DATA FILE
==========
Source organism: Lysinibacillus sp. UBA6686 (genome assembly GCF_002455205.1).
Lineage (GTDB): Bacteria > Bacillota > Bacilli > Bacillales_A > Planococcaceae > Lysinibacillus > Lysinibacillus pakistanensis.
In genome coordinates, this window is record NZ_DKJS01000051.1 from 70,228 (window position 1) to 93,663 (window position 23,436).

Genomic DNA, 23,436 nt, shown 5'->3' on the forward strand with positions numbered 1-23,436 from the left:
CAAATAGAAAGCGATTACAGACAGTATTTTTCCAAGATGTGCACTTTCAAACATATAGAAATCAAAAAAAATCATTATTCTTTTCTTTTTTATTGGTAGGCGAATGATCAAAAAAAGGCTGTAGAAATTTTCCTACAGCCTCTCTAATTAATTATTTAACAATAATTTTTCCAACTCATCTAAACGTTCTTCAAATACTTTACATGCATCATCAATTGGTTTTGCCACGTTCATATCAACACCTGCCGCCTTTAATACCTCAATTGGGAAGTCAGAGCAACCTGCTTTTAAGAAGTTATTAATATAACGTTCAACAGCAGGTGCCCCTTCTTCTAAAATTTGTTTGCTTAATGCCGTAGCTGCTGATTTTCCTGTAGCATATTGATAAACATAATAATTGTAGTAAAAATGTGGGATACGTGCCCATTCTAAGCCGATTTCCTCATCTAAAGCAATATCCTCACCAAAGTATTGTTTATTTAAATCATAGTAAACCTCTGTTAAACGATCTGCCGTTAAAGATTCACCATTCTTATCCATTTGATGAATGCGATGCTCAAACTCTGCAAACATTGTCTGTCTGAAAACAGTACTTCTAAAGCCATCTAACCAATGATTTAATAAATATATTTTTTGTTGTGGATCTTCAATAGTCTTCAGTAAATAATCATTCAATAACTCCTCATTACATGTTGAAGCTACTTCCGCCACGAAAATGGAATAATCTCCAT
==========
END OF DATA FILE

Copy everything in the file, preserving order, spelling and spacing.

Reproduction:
Source organism: Lysinibacillus sp. UBA6686 (genome assembly GCF_002455205.1).
Lineage (GTDB): Bacteria > Bacillota > Bacilli > Bacillales_A > Planococcaceae > Lysinibacillus > Lysinibacillus pakistanensis.
In genome coordinates, this window is record NZ_DKJS01000051.1 from 70,228 (window position 1) to 93,663 (window position 23,436).

Genomic DNA, 23,436 nt, shown 5'->3' on the forward strand with positions numbered 1-23,436 from the left:
CAAATAGAAAGCGATTACAGACAGTATTTTTCCAAGATGTGCACTTTCAAACATATAGAAATCAAAAAAAATCATTATTCTTTTCTTTTTTATTGGTAGGCGAATGATCAAAAAAAGGCTGTAGAAATTTTCCTACAGCCTCTCTAATTAATTATTTAACAATAATTTTTCCAACTCATCTAAACGTTCTTCAAATACTTTACATGCATCATCAATTGGTTTTGCCACGTTCATATCAACACCTGCCGCCTTTAATACCTCAATTGGGAAGTCAGAGCAACCTGCTTTTAAGAAGTTATTAATATAACGTTCAACAGCAGGTGCCCCTTCTTCTAAAATTTGTTTGCTTAATGCCGTAGCTGCTGATTTTCCTGTAGCATATTGATAAACATAATAATTGTAGTAAAAATGTGGGATACGTGCCCATTCTAAGCCGATTTCCTCATCTAAAGCAATATCCTCACCAAAGTATTGTTTATTTAAATCATAGTAAACCTCTGTTAAACGATCTGCCGTTAAAGATTCACCATTCTTATCCATTTGATGAATGCGATGCTCAAACTCTGCAAACATTGTCTGTCTGAAAACAGTACTTCTAAAGCCATCTAACCAATGATTTAATAAATATATTTTTTGTTGTGGATCTTCAATAGTCTTCAGTAAATAATCATTCAATAACTCCTCATTACATGTTGAAGCTACTTCCGCCACGAAAATGGAATAATCTCCAT